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      Systemische Medikamenteneinnahme und das Risiko, an feuchter AMD zu erkranken


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          Purpose: To examine whether systemic medications are associated with the subsequent development of wet age-related macular degeneration (AMD). Methods: A retrospective study of 259 562 individuals based on registry data, from January 1, 2001, to December 31, 2017. End-point event was the International Classification of Diseases (ICD)-10 diagnosis for wet AMD. Association between use of systemic medication covering 85 generic drugs categorized according to Anatomical Therapeutic Chemical (ATC) codes and the incidence of wet AMD was evaluated using multivariate Poisson regression model (adjusted for age, sex, diabetes, cancer and socioeconomic group) and nested case-control design. Results: The mean length of follow-up was 9.84 years. The number of cases with wet AMD was 2947 and incidence rate was 1.15 per 1000 person-years. After adjustment, we observed an increased risk for the development of wet AMD for patients exposed to amlodipine (IRR 1.33, 95% CI 1.16–1.53), or felodipine (1.24, 95% CI 1.02–1.50). Similarly, an increased risk of wet AMD was associated with the use of bicalutamide (2.14, 95% CI 1.14–4.02), estradiol (1.20, 95% CI 1.03–1.40) and atorvastatin (1.22, 95% CI 1.05–1.43). Of note, digoxin (0.72, 95% CI 0.57–0.91), and ramipril (0.80, 95% CI 0.65–0.99) users had a lower incidence of wet AMD. Conclusions: Our findings suggest that the use of second-generation calcium channel blockers could be associated with an increased risk for wet AMD development. Of note, the incidence of wet AMD seemed to be lower in patients using ramipril and dig­oxin. More studies are needed to elucidate the associations further.

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          Most cited references3

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          Hypertension, cardiovascular disease, and age-related macular degeneration. Age-Related Macular Degeneration Risk Factors Study Group.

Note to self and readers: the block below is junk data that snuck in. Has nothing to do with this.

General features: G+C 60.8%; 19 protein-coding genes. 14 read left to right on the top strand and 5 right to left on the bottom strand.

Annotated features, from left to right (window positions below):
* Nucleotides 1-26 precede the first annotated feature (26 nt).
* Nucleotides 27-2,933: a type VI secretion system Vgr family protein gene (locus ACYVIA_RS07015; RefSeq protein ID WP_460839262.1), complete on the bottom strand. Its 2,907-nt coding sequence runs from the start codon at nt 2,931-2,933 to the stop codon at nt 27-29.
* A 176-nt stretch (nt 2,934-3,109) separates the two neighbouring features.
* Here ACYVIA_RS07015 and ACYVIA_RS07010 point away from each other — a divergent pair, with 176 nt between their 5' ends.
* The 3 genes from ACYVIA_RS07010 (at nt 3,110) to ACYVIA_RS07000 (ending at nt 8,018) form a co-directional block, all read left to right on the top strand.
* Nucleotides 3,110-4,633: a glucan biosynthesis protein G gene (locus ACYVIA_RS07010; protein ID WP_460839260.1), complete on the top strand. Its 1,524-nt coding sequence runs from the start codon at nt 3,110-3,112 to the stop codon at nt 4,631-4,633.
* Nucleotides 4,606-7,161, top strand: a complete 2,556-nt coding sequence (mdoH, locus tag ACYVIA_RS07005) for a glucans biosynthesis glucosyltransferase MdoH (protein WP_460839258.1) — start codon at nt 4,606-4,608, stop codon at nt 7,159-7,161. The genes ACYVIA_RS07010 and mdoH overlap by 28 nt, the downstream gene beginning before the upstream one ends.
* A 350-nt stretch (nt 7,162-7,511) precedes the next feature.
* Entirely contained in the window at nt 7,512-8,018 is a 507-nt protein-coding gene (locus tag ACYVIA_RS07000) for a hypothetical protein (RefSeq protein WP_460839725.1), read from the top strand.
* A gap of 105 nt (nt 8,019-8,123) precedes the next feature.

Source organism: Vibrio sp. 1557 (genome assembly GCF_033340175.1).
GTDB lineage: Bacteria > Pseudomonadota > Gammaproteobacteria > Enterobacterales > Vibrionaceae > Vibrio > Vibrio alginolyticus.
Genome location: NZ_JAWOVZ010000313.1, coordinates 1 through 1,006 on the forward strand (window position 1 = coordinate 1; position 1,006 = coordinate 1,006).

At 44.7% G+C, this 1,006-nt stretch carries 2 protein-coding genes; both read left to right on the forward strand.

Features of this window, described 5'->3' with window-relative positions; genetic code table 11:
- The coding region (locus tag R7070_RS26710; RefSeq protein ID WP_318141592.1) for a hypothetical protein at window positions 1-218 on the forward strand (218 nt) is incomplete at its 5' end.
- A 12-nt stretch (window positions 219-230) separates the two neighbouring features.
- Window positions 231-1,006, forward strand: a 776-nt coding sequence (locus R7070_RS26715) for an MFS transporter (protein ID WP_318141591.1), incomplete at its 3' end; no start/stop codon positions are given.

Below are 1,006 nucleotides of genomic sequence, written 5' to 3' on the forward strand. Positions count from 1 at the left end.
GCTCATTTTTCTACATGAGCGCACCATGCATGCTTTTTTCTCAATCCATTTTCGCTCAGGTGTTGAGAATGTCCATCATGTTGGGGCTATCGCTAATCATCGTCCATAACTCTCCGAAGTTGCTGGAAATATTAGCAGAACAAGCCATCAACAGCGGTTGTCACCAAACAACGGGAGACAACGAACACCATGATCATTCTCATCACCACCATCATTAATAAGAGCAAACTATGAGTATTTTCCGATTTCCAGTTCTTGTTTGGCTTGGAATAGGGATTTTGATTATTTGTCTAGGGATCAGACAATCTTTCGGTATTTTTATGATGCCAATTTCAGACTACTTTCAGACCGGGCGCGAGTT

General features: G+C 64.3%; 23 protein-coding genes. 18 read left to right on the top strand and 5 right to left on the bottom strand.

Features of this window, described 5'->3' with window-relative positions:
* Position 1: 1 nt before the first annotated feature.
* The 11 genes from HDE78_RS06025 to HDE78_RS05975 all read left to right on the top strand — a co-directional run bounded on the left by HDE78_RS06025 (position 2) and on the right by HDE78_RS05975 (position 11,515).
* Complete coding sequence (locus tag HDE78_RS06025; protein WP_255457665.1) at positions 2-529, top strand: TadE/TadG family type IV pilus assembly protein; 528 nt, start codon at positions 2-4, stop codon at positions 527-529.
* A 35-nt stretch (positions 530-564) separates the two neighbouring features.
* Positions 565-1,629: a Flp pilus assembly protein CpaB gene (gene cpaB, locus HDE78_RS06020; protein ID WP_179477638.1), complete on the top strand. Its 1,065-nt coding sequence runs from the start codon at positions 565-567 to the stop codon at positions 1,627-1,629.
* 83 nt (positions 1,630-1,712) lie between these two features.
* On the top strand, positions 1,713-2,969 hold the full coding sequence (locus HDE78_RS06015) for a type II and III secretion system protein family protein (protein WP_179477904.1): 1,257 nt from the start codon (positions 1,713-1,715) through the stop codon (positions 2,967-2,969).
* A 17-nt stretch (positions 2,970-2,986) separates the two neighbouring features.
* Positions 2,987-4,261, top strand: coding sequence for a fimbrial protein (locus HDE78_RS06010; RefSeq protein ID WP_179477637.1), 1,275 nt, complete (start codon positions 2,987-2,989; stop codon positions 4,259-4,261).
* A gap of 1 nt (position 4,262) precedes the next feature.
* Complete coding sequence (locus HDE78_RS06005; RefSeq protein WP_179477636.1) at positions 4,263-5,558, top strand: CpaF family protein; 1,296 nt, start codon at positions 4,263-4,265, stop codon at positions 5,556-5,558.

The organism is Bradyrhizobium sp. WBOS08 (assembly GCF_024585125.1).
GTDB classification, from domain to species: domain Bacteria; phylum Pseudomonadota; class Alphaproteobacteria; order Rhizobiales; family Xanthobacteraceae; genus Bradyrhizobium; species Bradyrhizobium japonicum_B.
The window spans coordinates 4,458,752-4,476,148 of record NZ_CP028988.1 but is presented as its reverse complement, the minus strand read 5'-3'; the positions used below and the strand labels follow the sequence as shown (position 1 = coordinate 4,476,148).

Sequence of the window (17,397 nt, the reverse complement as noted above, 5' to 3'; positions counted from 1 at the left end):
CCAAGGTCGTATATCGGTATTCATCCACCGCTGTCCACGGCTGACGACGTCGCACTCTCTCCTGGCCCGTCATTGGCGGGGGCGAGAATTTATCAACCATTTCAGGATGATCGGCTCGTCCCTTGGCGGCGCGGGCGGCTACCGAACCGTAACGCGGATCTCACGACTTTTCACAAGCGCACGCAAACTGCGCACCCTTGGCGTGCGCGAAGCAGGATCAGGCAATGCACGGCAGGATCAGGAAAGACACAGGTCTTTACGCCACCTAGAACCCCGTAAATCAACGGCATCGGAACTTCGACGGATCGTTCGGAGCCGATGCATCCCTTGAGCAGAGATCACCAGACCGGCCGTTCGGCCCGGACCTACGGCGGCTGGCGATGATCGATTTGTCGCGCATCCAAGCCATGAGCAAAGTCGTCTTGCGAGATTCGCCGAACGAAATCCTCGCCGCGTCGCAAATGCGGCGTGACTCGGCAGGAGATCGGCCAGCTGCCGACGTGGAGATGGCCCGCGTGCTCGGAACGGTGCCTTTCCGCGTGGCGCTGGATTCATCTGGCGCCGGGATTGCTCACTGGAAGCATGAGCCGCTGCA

To describe a case-control study of risk factors for neovascular and non-neovascular age-related macular degeneration (AMD) and to present findings on associations with systemic hypertension and cardiovascular disease. Participants with and without neovascular and non-neovascular AMD were recruited from 11 ophthalmology practices in the New York, NY, metropolitan area. Comprehensive data collection included (1) a standardized interview, (2) blood pressure measurements, and (3) blood samples. Cases and controls were classified from fundus photograph gradings. Polychotomous logistic regression analyses were used to evaluate associations. Classification of 1222 sets of available photographs resulted in the inclusion of a neovascular case group (n = 182), a non-neovascular case group (n = 227), and a control group (n = 235). Neovascular AMD was positively associated with diastolic blood pressure greater than 95 mm Hg (odds ratio [OR] = 4.4), self-reported use of potent antihypertensive medication (OR = 2.1), physician-reported history of hypertension (OR = 1.8), use of antihypertensive medication (OR = 2.5), combinations of self-reported and physician-reported data on hypertension and its treatment (OR = 1. 7), high-density lipoprotein level (OR = 2.3), and dietary cholesterol level (OR = 2.2). Non-neovascular AMD was unrelated to hypertension or cholesterol level. No associations were found between either AMD type and other definitions of hypertension or other cardiovascular disease. These findings suggest that neovascular AMD is associated with moderate to severe hypertension, particularly among patients receiving antihypertensive treatment. They also support the hypotheses that neovascular and non-neovascular AMD may have a different pathogenesis and that neovascular AMD and hypertensive disease may have a similar underlying systemic process.